altThere’s a CAREGIVER in my chair!

Is your client overwhelmed and looking for help?

Does your client talk about providing care and support to a family member?

Has there been a sudden family crisis (i.e. a stroke or a fall) or has a chronic medical condition gotten worse (i.e. dementia, heart condition, arthritis)?

Then, your client is a caregiver and part of the 92% of family caregivers (spouse/partner, relative and friends) that provide long-term care needs in Minnesota.

care·giv·er Noun: A family member, friend, or neighbor who takes care of a frail or disabled older person.

The average caregiver is a 49 year old female, raising a family, working full time and spending 20+ hours with her mother grocery shopping, attending medical appointments and keeping track of finances.

Caregiving can be an exciting and overwhelming process. Identifying needs, locating resources and coordinating services can be a challenge. You can help! Here are resources to share with your clients…  

Do you wish you could talk to a professional about your questions and concerns? Then coaching & consultation could be the answer.

Experienced staff members help the caregiver find the best way to provide quality care while still maintaining a healthy, balanced lifestyle. The consultant supports the caregiver to set goals, develop a plan, problem solve, connect with services and cope with the daily challenges of caregiving. Family meeting facilitation and one-to-one training is also offered by select organizations.

How does a caregiver coach/consultant help a caregiver?

  • problem solve together
  • cope with daily challenges
  • manage family dynamics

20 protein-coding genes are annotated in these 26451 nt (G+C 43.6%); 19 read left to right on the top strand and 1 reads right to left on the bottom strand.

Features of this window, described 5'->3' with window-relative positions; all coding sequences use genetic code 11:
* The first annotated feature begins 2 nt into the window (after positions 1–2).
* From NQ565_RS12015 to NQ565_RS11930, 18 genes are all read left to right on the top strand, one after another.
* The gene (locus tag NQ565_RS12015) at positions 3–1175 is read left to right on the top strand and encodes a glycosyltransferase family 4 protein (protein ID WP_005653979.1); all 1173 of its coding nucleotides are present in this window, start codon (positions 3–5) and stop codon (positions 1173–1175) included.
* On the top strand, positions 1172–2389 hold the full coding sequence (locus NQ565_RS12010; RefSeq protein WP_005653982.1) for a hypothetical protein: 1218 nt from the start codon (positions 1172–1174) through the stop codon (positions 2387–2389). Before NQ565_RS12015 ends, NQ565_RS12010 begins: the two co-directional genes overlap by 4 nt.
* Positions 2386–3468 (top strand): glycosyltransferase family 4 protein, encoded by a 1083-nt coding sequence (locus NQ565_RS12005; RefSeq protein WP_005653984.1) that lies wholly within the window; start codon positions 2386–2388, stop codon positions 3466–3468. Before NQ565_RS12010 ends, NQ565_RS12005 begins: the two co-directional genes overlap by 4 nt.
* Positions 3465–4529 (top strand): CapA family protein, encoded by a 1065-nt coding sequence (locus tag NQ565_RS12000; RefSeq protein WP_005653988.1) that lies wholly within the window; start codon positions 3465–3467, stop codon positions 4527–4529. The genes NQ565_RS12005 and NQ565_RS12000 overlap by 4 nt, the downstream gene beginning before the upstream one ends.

• plan ahead

Do you wish you could get a break? Then respite services could be the answer. Respite (breaks) offer caregivers time away from providing care and companionship, supervision and/or social activities to the person for whom they care.

How does respite help a caregiver?

  • gives caregivers a break by providing in-home respite care by volunteers who are trained and screened
  • reduces the cost of care
  • gives the caregiver assurance that the person they care for is comfortable and safe
  • provides companionship

Types of respite:

In- Home Respite - provided in the home by a volunteer or paid staff.

Adult Day Services - structured program that offers a variety of health, social and other support services. Visit for adult day centers

Group Respite - day program staffed by volunteers that offers activities and socialization.

Do you wish you could talk to others who understand your situation? Then Support Groups could be the answer.

Group Sessions offer education, emotional support, community resources and networking with other caregivers. Support groups for teach and reinforce the need for self-care, give and receive encouragement and provide a forum of support from others facing similar situations.

  • How does a support group(s) help a caregiver?
  • Understanding and dealing with illness and/or chronic disease
  • Maintaining personal balance
  • Coping with emotions such as anger, guilt and depression
  • Developing support systems

Most groups meet in-person but groups are also available via the internet. CaregivingNOW is an online gathering place for caregivers, open 24/7. It is a space for conversation, questions, and learning. Secure log-in and moderated conversations ensure a safe and welcoming community. Join the CaregivingNOW community at

Do you wish you knew what your community has to offer? Then education and referral to local resources could be the answer.

Information and referral to local resources in community settings can help put a plan in place. Educational classes that focus on self-care, legal and financial issues, communicating with health professionals, community resources and other issues can help put your mind at ease.

  • How does education and referrals help a caregiver?
  • Connects you to community resources
  • Helps you to become prepared
  • Builds confidence in crisis situations
  • Develop skills on being an effective, healthy caregiver


Connect to Minnesota Resources via website or phone:

Get resources to help you care...including managing stress, arranging care, dealing with family issues and learning about your role as a caregiveR. 1-800-333-2433 Senior LinkAge Line® is a free assistance service that makes it easy to find community services or get help determining what kind of service might be helpful.

Connect to National Resource:

AARP's Caregiver Resource Center helps caregivers find resources, services and support both nationally and locally.

This page is brought to you by the Metropolitan Caregiver Service Collaborative